kenmitch
16/8/2017
07:49
Thanks Riverman77
killing_time
16/8/2017
07:08
I have to disagree with the i dont understand sub shares. I know i can sell at any time. What i was trying to get at is when the last exercise date passes is it that simple that if Uem were 222p you simply add your buy price say 31p to 183p then the difference is your profit, ie will there be hidden charges, also the large spread for selling. Best to leave this now as i have the answers i wanted, again thank you. Edit: i realise that i havnt put what im trying to say very clearly and its coursing confusion. Dont want to sell because large spread and i see value holding these to the end then exercising what i want then letting rest expire. Kt.
killing_time
15/8/2017
22:23
I guess it depends on what you think will happen to uem share price. If it goes below 183 then sub shares will be worthless. If the price stays at 222 then the sub shares would be worth around 39, so a decent profit from today's price of 35p Ultimately I would say if you want exposure to uem, then the sub shares seem a very cheap way of getting this exposure, but remember to divide the exposure you want by around 6 (since 35p uems shares gives exposure to 223p uem share). When I put this through the black Scholes option calculator using a conservative volatility of 15%, I think it said uems was worth around 41p so clearly very cheap at 35p.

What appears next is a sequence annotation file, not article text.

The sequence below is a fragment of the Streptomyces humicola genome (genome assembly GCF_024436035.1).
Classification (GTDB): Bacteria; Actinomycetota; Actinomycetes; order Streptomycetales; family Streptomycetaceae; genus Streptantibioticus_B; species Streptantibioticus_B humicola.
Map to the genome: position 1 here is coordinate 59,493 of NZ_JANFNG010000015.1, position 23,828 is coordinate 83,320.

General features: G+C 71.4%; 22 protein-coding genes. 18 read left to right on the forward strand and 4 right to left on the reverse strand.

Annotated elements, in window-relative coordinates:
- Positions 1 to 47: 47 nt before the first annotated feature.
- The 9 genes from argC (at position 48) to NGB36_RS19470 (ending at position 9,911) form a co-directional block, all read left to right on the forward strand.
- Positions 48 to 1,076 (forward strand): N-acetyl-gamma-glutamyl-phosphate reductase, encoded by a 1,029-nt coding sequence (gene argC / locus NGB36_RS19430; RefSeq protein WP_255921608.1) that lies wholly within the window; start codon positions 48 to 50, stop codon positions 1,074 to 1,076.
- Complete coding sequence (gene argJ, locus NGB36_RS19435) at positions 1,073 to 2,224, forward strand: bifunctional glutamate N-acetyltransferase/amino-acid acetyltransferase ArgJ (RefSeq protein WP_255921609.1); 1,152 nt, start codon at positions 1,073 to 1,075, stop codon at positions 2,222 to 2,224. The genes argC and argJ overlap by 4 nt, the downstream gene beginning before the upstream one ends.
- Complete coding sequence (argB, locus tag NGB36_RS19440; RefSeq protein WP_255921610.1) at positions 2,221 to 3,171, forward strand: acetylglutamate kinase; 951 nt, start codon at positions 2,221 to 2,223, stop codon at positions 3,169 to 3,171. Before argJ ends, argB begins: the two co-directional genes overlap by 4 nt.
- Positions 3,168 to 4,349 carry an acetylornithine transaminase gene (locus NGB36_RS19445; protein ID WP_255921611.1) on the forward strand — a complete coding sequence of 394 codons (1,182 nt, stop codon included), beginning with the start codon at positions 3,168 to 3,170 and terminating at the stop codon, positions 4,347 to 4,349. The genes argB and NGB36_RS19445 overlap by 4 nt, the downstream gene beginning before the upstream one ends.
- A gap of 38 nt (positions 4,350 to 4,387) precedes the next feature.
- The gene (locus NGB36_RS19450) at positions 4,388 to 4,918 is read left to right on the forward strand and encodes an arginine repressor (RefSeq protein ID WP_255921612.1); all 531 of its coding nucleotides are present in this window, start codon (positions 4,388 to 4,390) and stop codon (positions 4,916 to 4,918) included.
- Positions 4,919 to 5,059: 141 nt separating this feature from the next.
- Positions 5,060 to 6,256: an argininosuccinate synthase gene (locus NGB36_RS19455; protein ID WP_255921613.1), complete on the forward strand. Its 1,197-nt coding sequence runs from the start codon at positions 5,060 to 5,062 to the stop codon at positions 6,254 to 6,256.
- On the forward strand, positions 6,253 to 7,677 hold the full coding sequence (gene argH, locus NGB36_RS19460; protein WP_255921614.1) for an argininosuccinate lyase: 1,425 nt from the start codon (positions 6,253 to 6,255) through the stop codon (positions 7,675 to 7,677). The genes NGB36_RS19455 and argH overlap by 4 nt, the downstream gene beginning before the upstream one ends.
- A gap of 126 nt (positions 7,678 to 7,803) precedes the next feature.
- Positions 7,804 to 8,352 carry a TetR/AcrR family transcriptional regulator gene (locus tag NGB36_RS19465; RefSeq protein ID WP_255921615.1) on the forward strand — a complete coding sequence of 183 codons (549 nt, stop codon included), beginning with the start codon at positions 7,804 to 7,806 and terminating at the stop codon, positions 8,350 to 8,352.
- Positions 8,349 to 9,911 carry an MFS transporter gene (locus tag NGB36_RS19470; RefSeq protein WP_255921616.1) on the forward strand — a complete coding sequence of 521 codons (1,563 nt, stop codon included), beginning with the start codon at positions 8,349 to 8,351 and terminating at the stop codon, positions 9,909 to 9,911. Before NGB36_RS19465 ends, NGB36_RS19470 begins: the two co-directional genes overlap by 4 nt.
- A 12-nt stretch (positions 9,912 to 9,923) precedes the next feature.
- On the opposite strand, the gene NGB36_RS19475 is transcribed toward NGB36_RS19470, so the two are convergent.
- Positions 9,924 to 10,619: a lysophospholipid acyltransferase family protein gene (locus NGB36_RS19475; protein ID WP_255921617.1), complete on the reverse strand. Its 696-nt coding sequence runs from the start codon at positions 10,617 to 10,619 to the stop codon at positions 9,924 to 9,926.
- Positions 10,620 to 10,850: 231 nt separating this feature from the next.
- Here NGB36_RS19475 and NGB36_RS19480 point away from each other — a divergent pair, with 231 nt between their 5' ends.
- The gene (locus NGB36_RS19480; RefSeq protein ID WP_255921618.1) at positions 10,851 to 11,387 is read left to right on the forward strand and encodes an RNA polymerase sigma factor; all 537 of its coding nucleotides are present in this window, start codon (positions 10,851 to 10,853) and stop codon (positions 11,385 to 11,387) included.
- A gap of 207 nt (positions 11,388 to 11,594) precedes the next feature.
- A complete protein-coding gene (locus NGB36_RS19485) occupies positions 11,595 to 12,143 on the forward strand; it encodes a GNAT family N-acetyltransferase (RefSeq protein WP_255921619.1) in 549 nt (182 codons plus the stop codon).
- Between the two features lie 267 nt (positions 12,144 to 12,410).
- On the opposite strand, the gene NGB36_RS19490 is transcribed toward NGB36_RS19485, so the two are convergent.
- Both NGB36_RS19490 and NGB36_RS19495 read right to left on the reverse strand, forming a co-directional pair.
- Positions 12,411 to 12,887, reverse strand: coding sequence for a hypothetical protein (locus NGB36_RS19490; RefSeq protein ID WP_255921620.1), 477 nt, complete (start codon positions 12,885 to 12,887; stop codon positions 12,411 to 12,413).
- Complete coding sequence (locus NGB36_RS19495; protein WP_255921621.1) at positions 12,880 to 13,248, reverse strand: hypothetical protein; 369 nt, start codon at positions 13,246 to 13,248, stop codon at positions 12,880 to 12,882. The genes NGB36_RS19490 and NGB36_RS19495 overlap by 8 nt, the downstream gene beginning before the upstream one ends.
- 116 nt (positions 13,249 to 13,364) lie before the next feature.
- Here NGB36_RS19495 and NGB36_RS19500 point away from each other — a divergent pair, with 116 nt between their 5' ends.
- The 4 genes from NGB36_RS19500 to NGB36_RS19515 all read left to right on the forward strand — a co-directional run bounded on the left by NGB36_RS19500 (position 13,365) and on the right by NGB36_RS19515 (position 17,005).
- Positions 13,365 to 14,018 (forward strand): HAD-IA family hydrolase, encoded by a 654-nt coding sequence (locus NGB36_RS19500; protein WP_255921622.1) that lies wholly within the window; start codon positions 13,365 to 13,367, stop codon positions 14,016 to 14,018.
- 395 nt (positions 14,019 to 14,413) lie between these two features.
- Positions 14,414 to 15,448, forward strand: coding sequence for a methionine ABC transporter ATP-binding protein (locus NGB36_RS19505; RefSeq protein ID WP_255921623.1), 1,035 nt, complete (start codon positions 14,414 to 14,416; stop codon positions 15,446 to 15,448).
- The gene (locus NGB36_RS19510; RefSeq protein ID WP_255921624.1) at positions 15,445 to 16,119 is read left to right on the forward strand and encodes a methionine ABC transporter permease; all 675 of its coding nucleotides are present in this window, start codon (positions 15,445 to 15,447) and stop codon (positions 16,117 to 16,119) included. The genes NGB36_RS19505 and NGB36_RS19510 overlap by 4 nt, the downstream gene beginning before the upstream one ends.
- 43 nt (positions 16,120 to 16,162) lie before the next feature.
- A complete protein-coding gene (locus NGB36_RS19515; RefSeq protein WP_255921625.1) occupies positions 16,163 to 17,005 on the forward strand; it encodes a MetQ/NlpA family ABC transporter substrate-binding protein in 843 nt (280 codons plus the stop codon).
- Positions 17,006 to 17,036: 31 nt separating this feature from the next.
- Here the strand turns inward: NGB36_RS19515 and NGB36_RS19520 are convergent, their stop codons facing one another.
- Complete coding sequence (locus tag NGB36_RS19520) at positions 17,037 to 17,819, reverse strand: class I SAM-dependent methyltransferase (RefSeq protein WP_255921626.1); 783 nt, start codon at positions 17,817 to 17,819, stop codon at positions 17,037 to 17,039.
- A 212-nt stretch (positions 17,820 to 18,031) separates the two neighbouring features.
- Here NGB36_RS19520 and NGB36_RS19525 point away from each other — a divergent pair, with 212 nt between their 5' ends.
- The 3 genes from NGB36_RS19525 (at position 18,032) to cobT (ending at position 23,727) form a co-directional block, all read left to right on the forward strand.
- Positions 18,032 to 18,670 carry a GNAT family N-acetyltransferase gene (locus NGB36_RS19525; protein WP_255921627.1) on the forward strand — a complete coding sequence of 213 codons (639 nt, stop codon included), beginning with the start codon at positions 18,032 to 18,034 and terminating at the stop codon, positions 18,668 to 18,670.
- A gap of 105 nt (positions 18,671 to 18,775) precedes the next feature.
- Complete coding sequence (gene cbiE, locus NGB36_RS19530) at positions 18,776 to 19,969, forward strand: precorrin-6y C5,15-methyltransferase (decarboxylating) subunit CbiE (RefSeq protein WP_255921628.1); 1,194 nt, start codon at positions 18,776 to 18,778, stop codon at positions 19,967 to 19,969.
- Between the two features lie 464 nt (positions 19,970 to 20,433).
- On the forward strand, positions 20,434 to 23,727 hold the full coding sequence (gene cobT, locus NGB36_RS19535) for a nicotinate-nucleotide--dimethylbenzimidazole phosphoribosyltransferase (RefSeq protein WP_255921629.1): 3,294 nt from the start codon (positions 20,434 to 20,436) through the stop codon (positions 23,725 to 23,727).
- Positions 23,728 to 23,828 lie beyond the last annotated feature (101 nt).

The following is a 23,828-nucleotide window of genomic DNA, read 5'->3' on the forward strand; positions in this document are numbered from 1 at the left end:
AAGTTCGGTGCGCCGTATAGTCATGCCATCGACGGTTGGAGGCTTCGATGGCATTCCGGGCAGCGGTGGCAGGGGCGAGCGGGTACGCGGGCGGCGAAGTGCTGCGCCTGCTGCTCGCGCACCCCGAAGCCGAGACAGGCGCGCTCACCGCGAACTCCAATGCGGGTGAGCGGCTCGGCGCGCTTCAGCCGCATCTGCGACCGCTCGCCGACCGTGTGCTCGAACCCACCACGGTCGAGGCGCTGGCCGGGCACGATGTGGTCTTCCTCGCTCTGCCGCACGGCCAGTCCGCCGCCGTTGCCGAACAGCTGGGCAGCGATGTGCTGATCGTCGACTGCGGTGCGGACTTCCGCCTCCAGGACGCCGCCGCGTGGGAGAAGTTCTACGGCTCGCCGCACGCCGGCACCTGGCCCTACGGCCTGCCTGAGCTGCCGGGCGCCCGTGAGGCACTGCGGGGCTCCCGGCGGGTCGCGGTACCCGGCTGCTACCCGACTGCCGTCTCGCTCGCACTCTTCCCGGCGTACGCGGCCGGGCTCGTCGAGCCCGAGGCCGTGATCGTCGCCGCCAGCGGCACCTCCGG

riverman77
15/8/2017
22:16
You don't seem to understand warrant/sub share basics. E.g Note rivermann77's key point. £2000 invested in UEMS gives you roughly the same cash profit as £12000 invested in UEM. And note key point in my previous post.You can sell UEMS at any time. If UEM is 222p UEMS are worth 39p. Exercise price is 183p. It's simple arithmetic! 222p is 39p higher than 183p.